Under a landfill disposal scenario, the major exposure route of concern for any hazardous constituents would be ingestion of contaminated ground water. EPA, therefore, evaluated BWX Technologies' petitioned waste using the modified EPA Composite Model for Landfills (EPACML) which predicts the potential for ground water contamination from wastes that are landfilled. See 56 FR 32993 (July 18, 1991), 56 FR 67197 (December 30, 1991), and the RCRA public docket for these notices for a detailed description of the EPACML model, the disposal assumptions, and the modifications made for delisting. This model, which includes both unsaturated and saturated zone transport modules, was used to predict reasonable worst-case contaminant levels in ground water at a compliance point (i.e., a receptor well serving as a drinking-water supply). Specifically, the model estimated the dilution/ attenuation factor (DAF) resulting from subsurface processes such as three-dimensional dispersion and dilution from ground-water recharge for a specific volume of waste. The DAFs generated using the EPACML vary from a maximum of 100 for smaller annual volumes of waste (i.e., less than 1,000 cubic yards per year) to DAFs approaching ten for larger annual volume wastes (i.e., 400,000 cubic yards per year). EPA requests comments on the use of the EPACML as applied to the evaluation of BWX Technologies' waste.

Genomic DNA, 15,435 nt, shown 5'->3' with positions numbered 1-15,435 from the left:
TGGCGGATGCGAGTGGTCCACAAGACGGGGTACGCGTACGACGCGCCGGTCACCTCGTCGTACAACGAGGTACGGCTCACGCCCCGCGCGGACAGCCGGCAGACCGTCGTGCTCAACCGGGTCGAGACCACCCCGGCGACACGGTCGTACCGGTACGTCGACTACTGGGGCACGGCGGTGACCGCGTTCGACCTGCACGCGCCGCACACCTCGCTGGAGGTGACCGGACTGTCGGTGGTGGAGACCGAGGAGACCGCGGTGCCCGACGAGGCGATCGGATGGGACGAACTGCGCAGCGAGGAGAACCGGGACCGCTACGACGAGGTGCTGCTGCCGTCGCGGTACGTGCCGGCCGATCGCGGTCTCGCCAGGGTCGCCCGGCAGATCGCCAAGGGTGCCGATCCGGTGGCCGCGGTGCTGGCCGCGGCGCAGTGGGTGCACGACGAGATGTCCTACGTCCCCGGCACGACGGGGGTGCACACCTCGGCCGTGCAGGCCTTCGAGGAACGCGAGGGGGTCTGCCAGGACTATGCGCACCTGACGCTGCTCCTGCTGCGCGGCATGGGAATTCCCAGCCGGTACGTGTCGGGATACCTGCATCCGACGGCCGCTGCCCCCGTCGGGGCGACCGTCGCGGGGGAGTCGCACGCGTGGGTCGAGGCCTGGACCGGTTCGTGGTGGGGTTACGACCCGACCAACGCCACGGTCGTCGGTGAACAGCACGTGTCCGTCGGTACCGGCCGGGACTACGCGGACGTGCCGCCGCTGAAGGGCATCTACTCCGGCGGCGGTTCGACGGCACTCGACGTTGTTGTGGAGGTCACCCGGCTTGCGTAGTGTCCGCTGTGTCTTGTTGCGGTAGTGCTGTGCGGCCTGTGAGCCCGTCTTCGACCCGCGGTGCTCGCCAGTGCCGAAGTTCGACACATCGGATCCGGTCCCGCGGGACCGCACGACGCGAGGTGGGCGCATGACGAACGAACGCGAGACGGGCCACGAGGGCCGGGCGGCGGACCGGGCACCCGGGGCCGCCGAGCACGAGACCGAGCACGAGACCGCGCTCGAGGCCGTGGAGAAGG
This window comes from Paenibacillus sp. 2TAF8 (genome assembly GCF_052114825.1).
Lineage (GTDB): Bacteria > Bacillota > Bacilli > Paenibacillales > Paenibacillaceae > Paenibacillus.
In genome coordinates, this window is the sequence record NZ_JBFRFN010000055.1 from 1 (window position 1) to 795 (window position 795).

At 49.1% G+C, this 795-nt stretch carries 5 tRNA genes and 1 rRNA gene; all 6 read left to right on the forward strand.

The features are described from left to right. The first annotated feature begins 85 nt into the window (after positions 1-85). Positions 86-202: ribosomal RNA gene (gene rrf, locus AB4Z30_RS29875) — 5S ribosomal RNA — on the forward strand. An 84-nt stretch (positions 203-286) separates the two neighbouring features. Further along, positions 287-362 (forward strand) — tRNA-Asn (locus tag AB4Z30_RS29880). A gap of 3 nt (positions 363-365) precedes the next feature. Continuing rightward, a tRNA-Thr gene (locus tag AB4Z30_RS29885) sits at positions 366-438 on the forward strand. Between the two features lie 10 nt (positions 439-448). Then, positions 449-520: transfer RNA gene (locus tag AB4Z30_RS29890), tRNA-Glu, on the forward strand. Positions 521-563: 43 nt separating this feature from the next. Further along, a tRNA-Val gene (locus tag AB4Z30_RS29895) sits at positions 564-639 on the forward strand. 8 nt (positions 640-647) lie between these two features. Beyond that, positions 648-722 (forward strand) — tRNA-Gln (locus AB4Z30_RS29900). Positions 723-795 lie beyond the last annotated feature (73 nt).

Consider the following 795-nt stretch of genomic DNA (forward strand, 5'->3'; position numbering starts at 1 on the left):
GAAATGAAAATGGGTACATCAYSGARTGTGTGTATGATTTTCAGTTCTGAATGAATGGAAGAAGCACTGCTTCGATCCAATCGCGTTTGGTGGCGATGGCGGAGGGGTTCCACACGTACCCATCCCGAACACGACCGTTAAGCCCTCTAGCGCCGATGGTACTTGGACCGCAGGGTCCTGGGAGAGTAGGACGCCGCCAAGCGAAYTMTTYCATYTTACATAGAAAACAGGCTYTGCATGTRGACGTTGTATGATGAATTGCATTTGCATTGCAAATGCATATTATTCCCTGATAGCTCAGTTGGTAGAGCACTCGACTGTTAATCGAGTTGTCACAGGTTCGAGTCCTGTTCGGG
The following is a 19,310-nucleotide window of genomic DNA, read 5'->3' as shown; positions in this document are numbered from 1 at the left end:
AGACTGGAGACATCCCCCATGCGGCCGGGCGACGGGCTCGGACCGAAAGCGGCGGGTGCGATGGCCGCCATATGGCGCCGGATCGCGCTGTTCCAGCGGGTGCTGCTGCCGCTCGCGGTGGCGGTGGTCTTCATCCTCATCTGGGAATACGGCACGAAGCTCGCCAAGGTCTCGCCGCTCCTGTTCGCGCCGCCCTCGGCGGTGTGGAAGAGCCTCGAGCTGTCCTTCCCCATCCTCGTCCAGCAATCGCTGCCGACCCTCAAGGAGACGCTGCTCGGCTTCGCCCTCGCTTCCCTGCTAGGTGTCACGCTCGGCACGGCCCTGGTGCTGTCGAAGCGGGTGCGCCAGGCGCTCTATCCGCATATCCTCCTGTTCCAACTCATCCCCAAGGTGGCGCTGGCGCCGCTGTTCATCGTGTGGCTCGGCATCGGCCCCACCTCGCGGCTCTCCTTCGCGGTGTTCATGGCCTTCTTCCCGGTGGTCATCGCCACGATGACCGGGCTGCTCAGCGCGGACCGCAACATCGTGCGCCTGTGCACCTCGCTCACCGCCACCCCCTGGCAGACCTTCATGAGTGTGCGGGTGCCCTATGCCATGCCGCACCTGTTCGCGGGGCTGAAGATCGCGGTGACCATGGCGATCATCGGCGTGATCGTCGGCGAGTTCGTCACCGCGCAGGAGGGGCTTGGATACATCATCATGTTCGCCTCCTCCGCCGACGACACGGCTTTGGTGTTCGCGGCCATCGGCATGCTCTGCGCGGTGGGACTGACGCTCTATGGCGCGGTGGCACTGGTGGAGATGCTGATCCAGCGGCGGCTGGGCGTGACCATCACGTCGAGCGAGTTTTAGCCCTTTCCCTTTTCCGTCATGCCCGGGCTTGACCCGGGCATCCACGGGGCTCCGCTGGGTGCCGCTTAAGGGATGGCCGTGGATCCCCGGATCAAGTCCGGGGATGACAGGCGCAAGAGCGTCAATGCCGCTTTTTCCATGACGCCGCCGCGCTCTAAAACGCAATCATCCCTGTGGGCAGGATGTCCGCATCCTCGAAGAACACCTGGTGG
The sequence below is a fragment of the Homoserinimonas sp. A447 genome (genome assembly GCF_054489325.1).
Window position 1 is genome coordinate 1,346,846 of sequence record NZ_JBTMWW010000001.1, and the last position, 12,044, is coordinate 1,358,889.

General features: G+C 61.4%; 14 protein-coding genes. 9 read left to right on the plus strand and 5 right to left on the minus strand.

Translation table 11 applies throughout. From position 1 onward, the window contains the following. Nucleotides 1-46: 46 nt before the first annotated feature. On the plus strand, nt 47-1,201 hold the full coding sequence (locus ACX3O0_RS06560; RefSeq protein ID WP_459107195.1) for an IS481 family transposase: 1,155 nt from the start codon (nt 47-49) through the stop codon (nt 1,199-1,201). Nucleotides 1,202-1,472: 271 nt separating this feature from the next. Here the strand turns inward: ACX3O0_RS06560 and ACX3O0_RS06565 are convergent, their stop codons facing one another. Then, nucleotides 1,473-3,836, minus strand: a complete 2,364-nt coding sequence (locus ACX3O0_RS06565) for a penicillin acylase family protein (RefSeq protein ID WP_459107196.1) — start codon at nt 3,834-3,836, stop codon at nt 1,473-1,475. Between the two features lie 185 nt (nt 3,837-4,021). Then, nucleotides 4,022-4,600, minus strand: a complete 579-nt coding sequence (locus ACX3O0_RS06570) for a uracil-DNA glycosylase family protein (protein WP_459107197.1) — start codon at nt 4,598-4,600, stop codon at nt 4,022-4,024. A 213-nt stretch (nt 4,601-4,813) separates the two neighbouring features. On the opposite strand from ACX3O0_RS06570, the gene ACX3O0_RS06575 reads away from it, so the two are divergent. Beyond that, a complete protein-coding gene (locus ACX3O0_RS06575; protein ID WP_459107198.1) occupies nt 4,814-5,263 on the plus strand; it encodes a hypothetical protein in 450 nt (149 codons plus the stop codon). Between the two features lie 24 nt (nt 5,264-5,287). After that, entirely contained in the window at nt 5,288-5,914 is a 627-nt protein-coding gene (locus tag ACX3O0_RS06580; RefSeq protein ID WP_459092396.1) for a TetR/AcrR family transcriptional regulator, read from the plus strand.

Typically, EPA uses the maximum annual waste volume to derive a petition-specific DAF. The DAFs are currently calculated assuming an ongoing process that generates wastes for 20 years. BWX Technologies' maximum waste volume of 300 cubic yards per year corresponds to a DAF of 100. EPA's evaluation of the BWX Technologies' filter cake using a DAF of 100, a maximum waste volume of 300 cubic yards, and the maximum reported TCLP concentrations (see Tables 1 and 2) yielded the following compliance point concentrations (see Table 3).